Up Close with StyleWeek Designer Joseph Aaron Segal

Saturday, January 15, 2011


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“Unusual and tasteful,” is how textile artist Joseph Aaron Segal describes his work. The Providence-based designer completed his MFA in Textile Design from the Rhode Island School of Design in 2009 and currently teaches Industrial Knitting at his alma mater while working as a freelance knitwear designer and lead designer for his own brands, JAS and Pretty Snake. Showing his most recent collection as part of a trio of StyleWeek Providence grand finale shows on Saturday, January 22, the foundation of Segal’s work is the textiles he fabricates by hand. “My clothing forms are inspired by the fabrics I create,” he explains. “By letting the fabrics dictate form, my clothes become about the use of the fabric and its relationship to the human form, which allows me to create unexpected clothing shapes.”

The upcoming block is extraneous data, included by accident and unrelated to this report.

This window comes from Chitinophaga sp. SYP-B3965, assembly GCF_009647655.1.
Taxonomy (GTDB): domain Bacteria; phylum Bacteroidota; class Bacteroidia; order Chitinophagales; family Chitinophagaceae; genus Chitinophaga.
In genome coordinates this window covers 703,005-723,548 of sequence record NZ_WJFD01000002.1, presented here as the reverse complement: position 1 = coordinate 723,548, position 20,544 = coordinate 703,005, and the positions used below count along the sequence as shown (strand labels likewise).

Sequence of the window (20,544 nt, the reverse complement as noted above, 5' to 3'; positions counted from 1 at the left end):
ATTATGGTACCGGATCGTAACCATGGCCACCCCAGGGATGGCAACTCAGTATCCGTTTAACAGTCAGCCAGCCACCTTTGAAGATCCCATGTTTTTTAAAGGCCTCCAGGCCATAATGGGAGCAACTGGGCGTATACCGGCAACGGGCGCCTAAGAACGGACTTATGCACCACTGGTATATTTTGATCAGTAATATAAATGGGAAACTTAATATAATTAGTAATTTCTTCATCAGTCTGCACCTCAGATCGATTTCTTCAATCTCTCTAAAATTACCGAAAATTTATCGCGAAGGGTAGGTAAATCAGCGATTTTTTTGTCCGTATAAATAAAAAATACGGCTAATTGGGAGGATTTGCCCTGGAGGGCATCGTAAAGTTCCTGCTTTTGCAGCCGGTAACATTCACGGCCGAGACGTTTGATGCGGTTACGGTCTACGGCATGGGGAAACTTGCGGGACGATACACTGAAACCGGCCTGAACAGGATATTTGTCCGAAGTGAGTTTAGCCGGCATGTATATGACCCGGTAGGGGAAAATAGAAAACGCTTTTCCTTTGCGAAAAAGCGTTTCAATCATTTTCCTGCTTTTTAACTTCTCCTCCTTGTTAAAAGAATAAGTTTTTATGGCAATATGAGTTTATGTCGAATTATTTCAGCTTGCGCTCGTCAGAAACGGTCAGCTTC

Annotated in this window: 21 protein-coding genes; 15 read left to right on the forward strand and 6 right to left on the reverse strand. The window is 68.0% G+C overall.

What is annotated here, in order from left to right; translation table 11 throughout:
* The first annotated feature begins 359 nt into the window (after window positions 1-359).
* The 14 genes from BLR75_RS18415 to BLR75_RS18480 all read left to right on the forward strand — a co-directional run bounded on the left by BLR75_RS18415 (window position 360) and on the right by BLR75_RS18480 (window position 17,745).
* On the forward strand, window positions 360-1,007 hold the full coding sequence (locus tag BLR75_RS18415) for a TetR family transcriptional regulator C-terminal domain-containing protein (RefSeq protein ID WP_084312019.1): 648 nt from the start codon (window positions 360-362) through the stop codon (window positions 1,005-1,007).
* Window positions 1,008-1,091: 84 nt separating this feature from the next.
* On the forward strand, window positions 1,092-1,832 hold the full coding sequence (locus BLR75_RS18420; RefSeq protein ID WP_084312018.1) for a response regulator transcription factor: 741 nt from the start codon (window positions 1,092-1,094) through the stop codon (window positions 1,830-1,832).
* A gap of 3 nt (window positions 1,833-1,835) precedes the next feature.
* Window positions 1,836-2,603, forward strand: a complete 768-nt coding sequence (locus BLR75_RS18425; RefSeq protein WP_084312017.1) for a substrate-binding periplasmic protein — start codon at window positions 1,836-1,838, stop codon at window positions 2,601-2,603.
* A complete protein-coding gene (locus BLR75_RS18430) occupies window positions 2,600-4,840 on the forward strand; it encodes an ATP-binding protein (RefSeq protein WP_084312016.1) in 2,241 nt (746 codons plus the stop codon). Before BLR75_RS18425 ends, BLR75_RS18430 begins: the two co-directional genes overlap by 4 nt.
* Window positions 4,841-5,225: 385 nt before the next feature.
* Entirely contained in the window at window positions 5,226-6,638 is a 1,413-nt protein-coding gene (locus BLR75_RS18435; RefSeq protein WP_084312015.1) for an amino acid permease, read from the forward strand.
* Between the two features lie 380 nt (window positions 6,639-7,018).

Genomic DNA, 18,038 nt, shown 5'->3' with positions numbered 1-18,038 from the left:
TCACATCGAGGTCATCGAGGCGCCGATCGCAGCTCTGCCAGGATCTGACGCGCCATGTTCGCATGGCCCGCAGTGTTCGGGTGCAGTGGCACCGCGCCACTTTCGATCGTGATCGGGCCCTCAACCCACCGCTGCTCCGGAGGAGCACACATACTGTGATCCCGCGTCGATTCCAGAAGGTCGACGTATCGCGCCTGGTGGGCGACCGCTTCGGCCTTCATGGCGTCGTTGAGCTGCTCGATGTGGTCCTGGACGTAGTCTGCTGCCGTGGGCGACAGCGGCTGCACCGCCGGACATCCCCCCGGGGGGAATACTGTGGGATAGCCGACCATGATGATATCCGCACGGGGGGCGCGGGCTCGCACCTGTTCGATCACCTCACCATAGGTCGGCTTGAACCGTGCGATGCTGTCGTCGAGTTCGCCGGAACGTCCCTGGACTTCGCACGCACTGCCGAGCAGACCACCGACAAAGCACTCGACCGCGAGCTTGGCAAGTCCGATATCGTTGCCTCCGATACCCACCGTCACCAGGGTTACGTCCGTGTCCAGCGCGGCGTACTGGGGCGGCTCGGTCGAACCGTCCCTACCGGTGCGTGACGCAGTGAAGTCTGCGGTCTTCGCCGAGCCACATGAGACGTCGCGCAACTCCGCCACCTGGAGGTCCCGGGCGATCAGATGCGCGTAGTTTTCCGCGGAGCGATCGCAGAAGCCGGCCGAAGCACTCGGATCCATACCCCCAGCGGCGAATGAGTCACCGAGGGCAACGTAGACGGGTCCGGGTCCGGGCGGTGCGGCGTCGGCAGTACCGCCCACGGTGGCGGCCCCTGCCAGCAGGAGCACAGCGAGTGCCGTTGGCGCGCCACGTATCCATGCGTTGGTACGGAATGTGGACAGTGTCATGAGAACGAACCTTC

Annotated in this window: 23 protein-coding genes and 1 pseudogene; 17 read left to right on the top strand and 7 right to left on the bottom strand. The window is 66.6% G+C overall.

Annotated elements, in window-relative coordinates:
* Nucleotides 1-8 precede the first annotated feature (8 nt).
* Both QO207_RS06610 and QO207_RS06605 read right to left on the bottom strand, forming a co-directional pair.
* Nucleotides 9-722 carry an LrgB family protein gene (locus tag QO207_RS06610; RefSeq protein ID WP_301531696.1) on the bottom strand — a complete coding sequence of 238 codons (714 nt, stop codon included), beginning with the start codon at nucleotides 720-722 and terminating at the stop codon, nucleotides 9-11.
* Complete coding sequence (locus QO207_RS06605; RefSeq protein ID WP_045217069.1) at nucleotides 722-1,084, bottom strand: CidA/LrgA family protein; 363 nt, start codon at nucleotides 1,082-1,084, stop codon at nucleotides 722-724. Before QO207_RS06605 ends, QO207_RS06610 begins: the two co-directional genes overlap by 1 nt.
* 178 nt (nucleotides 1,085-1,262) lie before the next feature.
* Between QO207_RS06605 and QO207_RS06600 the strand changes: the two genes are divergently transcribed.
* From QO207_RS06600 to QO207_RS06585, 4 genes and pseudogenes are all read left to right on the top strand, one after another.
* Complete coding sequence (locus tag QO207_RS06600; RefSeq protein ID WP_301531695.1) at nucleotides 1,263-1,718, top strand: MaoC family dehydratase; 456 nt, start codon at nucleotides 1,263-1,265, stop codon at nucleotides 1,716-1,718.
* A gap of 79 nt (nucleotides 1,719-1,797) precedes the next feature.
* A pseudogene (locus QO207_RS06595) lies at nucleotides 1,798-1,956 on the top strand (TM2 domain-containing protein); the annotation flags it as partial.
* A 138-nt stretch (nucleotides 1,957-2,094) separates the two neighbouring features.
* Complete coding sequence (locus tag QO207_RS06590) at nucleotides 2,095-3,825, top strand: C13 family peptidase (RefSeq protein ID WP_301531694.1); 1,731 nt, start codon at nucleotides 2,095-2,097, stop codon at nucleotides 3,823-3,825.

Made Locally, Sourced Globally

In the process of using machine knit fabrics he designs from scratch, Segal imports yarns from Italy and Japan which he says work best with the specific technique he has developed. For Saturday’s show, Segal’s collection is inspired by two machine knitting techniques the designer has recently employed, “as well as two of my favorite yarns,” he says. “The colors are hazy and

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dreamlike. I decided to use purples and grey as a neutral and build my palette from that.” With little more than a week before show time, Segal is hard at work putting the finishing touches on each garment. “I am extremely thankful for my hard working assistant and interns these days!” he jests.

Stirred by his Renaissance City environs, Segal says he is a longtime admirer of Providence’s and Southern New England’s rich textile and jewelry making history. “There are a lot of really cool materials and machinery left over from the local industrials,” he explains. Segal counts world renowned designers Rei Kawakubo (mastermind behind Comme des Garçons), Jeremy Scott, John Galliano and Bernhard Willhelm among his favorites, and his long term goal is to have his garments “sold in cool stores around the world and to survive completely off the sales of my work.”

To view more of Joseph Aaron Segal’s work, visit www.josephaaronsegal.com


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